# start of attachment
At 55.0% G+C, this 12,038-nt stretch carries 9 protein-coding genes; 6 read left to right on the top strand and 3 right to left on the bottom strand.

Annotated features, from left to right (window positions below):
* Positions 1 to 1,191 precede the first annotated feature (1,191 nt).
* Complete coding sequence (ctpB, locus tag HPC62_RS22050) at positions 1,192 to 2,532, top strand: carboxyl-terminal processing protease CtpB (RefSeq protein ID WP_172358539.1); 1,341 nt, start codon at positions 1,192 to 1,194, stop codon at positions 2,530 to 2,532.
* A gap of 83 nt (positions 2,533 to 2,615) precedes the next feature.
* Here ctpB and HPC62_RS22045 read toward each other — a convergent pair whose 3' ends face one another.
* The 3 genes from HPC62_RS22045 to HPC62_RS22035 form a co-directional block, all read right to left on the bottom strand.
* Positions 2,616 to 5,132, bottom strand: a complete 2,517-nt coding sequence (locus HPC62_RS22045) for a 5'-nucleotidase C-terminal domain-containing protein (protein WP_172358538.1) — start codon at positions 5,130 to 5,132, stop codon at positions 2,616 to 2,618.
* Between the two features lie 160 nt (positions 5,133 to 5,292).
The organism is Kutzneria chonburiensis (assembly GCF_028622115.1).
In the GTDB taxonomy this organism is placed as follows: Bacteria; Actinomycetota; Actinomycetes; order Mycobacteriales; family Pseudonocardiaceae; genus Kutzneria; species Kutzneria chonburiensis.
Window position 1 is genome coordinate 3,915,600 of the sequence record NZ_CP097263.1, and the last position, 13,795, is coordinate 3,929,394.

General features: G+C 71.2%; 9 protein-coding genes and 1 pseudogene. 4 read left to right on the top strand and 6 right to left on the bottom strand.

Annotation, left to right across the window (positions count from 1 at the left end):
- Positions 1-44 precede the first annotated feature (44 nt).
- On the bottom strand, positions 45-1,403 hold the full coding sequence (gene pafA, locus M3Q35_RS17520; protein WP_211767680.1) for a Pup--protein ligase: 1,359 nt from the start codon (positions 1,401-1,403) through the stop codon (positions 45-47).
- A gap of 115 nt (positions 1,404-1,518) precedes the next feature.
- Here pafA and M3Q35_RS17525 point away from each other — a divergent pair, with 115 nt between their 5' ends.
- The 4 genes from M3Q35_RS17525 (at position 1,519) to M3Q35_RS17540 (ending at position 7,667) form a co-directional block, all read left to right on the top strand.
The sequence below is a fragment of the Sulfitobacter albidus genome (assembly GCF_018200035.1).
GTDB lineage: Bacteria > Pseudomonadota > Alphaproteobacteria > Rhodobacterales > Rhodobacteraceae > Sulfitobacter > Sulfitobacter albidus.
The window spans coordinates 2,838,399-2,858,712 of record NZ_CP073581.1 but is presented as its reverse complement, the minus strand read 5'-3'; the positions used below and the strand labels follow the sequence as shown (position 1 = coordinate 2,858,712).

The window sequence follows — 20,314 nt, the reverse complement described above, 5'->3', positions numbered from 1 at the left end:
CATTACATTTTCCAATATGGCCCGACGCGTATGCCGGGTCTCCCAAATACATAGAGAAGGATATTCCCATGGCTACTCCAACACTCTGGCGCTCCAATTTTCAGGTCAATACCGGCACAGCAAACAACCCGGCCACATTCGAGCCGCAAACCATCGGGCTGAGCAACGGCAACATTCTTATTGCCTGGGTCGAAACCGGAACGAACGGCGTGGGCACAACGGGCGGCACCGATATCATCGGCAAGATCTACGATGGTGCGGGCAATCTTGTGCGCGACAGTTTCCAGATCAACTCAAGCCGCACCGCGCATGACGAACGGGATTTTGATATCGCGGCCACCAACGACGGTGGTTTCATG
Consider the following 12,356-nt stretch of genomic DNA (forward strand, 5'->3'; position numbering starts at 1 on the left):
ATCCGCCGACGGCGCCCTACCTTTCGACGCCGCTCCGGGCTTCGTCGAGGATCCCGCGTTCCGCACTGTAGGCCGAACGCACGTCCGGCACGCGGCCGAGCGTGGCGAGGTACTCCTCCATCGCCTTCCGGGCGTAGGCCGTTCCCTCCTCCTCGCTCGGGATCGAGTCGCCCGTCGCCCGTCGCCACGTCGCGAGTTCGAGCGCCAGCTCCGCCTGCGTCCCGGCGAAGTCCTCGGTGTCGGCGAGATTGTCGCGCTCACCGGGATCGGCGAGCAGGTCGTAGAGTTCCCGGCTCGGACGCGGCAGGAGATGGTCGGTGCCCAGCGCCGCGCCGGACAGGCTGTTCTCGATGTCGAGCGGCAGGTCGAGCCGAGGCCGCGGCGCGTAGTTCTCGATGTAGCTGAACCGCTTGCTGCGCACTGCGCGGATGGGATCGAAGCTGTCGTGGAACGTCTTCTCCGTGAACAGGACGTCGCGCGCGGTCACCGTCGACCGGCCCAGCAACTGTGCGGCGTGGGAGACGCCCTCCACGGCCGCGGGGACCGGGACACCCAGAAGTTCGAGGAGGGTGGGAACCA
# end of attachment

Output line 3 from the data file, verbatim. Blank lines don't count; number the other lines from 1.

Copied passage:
* Positions 1 to 1,191 precede the first annotated feature (1,191 nt).